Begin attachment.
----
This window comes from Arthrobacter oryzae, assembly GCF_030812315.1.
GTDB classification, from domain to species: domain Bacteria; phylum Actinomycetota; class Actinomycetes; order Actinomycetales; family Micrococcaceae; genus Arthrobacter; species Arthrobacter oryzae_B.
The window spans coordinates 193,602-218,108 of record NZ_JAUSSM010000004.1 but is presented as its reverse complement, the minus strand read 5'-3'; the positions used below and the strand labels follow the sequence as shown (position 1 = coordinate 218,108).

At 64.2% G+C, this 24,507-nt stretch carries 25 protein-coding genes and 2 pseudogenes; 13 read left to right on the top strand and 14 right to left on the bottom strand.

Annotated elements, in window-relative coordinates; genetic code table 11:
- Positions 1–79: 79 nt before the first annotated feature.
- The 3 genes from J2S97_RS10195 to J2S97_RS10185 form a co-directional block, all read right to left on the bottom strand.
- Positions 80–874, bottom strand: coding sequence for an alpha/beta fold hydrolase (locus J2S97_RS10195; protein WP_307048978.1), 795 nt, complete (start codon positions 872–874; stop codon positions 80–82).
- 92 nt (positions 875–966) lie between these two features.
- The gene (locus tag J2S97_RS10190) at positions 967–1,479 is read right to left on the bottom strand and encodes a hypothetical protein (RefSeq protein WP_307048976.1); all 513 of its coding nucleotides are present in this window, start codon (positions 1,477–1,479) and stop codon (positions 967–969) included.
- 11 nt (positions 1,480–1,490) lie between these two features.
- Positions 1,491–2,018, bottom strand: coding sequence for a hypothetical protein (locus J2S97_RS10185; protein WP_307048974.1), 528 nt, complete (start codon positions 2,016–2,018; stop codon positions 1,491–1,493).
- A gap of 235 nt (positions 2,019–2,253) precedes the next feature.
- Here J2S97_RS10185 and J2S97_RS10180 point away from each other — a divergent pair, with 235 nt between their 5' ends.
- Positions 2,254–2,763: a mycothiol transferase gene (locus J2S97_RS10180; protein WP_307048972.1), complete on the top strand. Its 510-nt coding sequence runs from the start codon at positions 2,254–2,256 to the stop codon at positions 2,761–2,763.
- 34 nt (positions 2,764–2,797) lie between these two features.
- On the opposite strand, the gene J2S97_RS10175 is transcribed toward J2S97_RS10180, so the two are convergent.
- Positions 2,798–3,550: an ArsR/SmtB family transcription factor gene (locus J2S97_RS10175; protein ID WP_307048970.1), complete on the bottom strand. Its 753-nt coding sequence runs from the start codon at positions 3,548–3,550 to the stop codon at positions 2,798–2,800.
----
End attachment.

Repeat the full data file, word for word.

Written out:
This window comes from Arthrobacter oryzae, assembly GCF_030812315.1.
GTDB classification, from domain to species: domain Bacteria; phylum Actinomycetota; class Actinomycetes; order Actinomycetales; family Micrococcaceae; genus Arthrobacter; species Arthrobacter oryzae_B.
The window spans coordinates 193,602-218,108 of record NZ_JAUSSM010000004.1 but is presented as its reverse complement, the minus strand read 5'-3'; the positions used below and the strand labels follow the sequence as shown (position 1 = coordinate 218,108).

At 64.2% G+C, this 24,507-nt stretch carries 25 protein-coding genes and 2 pseudogenes; 13 read left to right on the top strand and 14 right to left on the bottom strand.

Annotated elements, in window-relative coordinates; genetic code table 11:
- Positions 1–79: 79 nt before the first annotated feature.
- The 3 genes from J2S97_RS10195 to J2S97_RS10185 form a co-directional block, all read right to left on the bottom strand.
- Positions 80–874, bottom strand: coding sequence for an alpha/beta fold hydrolase (locus J2S97_RS10195; protein WP_307048978.1), 795 nt, complete (start codon positions 872–874; stop codon positions 80–82).
- 92 nt (positions 875–966) lie between these two features.
- The gene (locus tag J2S97_RS10190) at positions 967–1,479 is read right to left on the bottom strand and encodes a hypothetical protein (RefSeq protein WP_307048976.1); all 513 of its coding nucleotides are present in this window, start codon (positions 1,477–1,479) and stop codon (positions 967–969) included.
- 11 nt (positions 1,480–1,490) lie between these two features.
- Positions 1,491–2,018, bottom strand: coding sequence for a hypothetical protein (locus J2S97_RS10185; protein WP_307048974.1), 528 nt, complete (start codon positions 2,016–2,018; stop codon positions 1,491–1,493).
- A gap of 235 nt (positions 2,019–2,253) precedes the next feature.
- Here J2S97_RS10185 and J2S97_RS10180 point away from each other — a divergent pair, with 235 nt between their 5' ends.
- Positions 2,254–2,763: a mycothiol transferase gene (locus J2S97_RS10180; protein WP_307048972.1), complete on the top strand. Its 510-nt coding sequence runs from the start codon at positions 2,254–2,256 to the stop codon at positions 2,761–2,763.
- 34 nt (positions 2,764–2,797) lie between these two features.
- On the opposite strand, the gene J2S97_RS10175 is transcribed toward J2S97_RS10180, so the two are convergent.
- Positions 2,798–3,550: an ArsR/SmtB family transcription factor gene (locus J2S97_RS10175; protein ID WP_307048970.1), complete on the bottom strand. Its 753-nt coding sequence runs from the start codon at positions 3,548–3,550 to the stop codon at positions 2,798–2,800.